Find answers to the most commonly asked questions below. If you have a question that is not answered here, please feel free to contact us from our CONTACT PAGE. Maybe we’ll add your question here!
For the moment, we only offer “adult” classes – ages 14 and up. (This is a fairly arbitrary cutoff designed to ensure that students have an appropriate level of physical, mental, and emotional maturity to hang with the grownups. Got a particularly mature 12-year-old? Let’s talk.) At some point in the future, depending on demand and instructor availability, we may expand the program to include separate children’s and/or “family” classes.
I will be teaching gi only, for now. However, I understand that new students may take some time to get their gi, so I will tailor class content appropriately.
Eventually, depending on volume and demand, I may start teaching separate gi and no-gi classes.
Nah. As long as it fits you, you can wear whatever gi you want. However, I recommend buying one specifically designed for grappling. You can get away with your old tae kwon do gi for a little while, but I guarantee it will eventually rip. Under your gi top, you may wear a rash guard if you wish. Women should wear a secure sports bra.
You can wear drawstring-tied shorts or legging-style (tight-fitting elastic) pants. On top, you should wear a rash guard (long or short sleeved) or a tight-fitting T-shirt. Women should wear a secure sports bra.
Beyond your gi, you don’t need anything. The following items are optional:
- I recommend a pair of sandals or flip-flops especially for BJJ. This makes it easy to step on and off the mat (e.g. to use the restroom) without contaminating your feet or your street shoes.
- A mouthguard helps protect your teeth and tongue.
- A wrestling earguard helps protect your ears from the dreaded cauliflower ear.
- An athletic cup helps protect your family jewels.
- You may wish to bring your own bottle of water or Gatorade.
- A towel can come in handy for sweat, etc.
- You know if you need any braces, supports, etc. for your injuries. However, please be sure these aids have no sharp edges or corners – these can damage both mats and humans.
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No. We are focused more on sport/competitive jiu jitsu and the self-defense aspects of BJJ, with a primary focus on training with the gi. Depending on demand and scheduling, no-gi classes may be offered in the future. We do offer a separate striking program, which is founded in Muay Thai, Tae Kwon Do, and Western boxing.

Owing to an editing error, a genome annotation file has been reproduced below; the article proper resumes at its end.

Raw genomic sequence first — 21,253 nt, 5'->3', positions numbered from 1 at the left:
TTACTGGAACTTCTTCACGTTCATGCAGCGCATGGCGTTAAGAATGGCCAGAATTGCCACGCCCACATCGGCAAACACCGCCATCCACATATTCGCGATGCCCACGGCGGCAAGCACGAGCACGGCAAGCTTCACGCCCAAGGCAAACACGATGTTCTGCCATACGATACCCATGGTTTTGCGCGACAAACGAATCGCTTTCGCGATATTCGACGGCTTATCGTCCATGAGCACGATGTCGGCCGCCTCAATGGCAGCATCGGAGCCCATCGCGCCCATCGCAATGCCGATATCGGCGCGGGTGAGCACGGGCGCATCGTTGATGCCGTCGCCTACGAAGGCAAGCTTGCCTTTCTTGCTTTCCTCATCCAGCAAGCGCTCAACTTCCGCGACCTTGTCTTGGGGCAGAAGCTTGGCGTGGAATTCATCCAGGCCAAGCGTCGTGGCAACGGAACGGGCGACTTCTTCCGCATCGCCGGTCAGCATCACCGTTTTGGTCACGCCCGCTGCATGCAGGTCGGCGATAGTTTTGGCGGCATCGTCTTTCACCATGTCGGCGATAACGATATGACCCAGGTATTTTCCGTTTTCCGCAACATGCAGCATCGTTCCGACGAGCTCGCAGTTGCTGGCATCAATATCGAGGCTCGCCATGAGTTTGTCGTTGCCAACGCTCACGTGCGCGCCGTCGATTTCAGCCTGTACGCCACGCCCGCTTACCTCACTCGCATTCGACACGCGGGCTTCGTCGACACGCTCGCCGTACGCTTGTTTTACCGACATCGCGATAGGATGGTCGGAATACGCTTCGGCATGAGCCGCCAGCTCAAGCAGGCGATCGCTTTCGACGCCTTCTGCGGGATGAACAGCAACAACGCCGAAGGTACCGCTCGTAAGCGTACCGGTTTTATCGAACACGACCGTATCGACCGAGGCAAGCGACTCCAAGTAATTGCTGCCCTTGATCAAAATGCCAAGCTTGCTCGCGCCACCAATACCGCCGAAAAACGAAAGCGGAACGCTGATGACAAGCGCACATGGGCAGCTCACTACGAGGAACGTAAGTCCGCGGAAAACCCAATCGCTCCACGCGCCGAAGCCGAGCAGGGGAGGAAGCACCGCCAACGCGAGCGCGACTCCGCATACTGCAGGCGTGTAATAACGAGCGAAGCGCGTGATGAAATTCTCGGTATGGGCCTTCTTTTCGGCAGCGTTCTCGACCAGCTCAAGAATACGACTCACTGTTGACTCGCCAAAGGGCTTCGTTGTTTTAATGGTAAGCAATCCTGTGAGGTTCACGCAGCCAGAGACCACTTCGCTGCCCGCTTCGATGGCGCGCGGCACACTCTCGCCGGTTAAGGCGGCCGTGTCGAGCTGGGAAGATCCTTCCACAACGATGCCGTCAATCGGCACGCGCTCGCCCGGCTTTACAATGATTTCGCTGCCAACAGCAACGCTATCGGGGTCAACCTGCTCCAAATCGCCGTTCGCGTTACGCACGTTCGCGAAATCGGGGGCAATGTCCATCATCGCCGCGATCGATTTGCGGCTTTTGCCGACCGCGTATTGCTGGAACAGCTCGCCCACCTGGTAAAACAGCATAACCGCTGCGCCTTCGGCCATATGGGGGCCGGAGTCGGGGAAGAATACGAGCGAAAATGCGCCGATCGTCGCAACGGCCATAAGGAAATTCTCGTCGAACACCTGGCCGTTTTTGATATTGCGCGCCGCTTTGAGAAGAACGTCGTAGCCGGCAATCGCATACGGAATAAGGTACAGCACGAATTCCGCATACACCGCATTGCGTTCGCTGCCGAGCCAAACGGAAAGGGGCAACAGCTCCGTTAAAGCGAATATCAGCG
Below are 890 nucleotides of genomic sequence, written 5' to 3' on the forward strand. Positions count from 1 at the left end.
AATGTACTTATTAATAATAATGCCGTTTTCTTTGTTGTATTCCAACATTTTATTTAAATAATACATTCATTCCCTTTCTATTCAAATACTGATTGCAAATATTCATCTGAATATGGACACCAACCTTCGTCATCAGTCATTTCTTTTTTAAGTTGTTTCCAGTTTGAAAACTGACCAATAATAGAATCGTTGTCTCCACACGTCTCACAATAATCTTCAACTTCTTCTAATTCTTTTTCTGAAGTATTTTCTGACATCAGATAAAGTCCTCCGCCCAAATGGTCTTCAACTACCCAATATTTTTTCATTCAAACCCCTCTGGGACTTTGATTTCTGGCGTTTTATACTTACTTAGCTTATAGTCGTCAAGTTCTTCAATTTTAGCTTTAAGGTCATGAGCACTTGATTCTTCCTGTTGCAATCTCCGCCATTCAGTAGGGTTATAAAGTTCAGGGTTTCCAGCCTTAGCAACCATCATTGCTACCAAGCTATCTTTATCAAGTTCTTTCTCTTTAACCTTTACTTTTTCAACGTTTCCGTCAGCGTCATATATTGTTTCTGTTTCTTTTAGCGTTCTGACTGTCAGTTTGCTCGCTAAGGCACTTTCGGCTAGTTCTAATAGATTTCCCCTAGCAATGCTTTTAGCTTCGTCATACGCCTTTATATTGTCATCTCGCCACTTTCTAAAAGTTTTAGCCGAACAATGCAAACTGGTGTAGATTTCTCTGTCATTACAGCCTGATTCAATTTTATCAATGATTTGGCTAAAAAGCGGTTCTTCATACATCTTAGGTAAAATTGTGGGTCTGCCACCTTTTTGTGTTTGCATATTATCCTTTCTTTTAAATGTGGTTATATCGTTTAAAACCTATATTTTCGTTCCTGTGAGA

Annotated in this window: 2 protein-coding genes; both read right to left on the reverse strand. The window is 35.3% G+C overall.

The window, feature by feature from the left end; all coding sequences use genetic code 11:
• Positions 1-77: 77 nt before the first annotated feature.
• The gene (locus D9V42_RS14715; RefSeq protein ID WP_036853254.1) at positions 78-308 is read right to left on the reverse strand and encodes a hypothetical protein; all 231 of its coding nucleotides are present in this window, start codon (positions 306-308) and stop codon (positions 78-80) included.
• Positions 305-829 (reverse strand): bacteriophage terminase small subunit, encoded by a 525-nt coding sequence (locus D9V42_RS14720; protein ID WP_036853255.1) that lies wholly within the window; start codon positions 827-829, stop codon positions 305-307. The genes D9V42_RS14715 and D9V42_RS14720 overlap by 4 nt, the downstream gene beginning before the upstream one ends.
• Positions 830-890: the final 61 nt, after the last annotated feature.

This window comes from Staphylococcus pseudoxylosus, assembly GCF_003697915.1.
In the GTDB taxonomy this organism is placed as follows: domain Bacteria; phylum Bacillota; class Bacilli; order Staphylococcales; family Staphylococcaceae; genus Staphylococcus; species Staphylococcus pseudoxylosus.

Brazilian Jiu Jitsu is a grappling/submission/self-defense martial art that primarily focuses on ground fighting.
BJJ promotes the concept that a smaller, weaker person can successfully defend against a bigger, stronger assailant by using proper technique, leverage, and most notably, taking the fight to the ground, and then applying joint-locks and chokeholds to defeat the other person. – Wikipedia
For more information, see our What Is BJJ page.
Jiu Jitsu translates (from Japanese) as the “Gentle Art”. By its nature, Jiu Jitsu is geared around redirecting your opponent’s energies and using their strengths against them. It is also possible for practitioners to go 100% while staying relatively safe, unlike martial arts that involve striking. If those strikes are performed at 100%, the potential for damage/injury is much higher.
It’s for the same reason that Judo got its name, which translates as the “Gentle Way”.
Promotions are typically given by the head instructor when he/she has assessed that the student is ready. At Concept BJJ, stripes will be awarded by Coach Eric. Belt promotions will be handled as the need arises.
For adults, it generally takes 1-2 years to move from white to blue belt. From then on it typically takes 2-3 years per belt. Of course there are exceptions to this. An extraordinary few have achieved black belt in as little as 3 years. Some take more than 12 years. In the end, the decision is up to the instructors.
Yes, you will be tested before being allowed to advance to the next belt color. The test will vary in format, content, and formality depending on rank.
No. There are no testing fees for stripes or belt promotions. However, you will be responsible for the cost of your new belt.
We do not want you to miss training because of a forgotten belt. We may have some spare white belts you can borrow (no matter your rank). Just try not to make it a regular occurrence.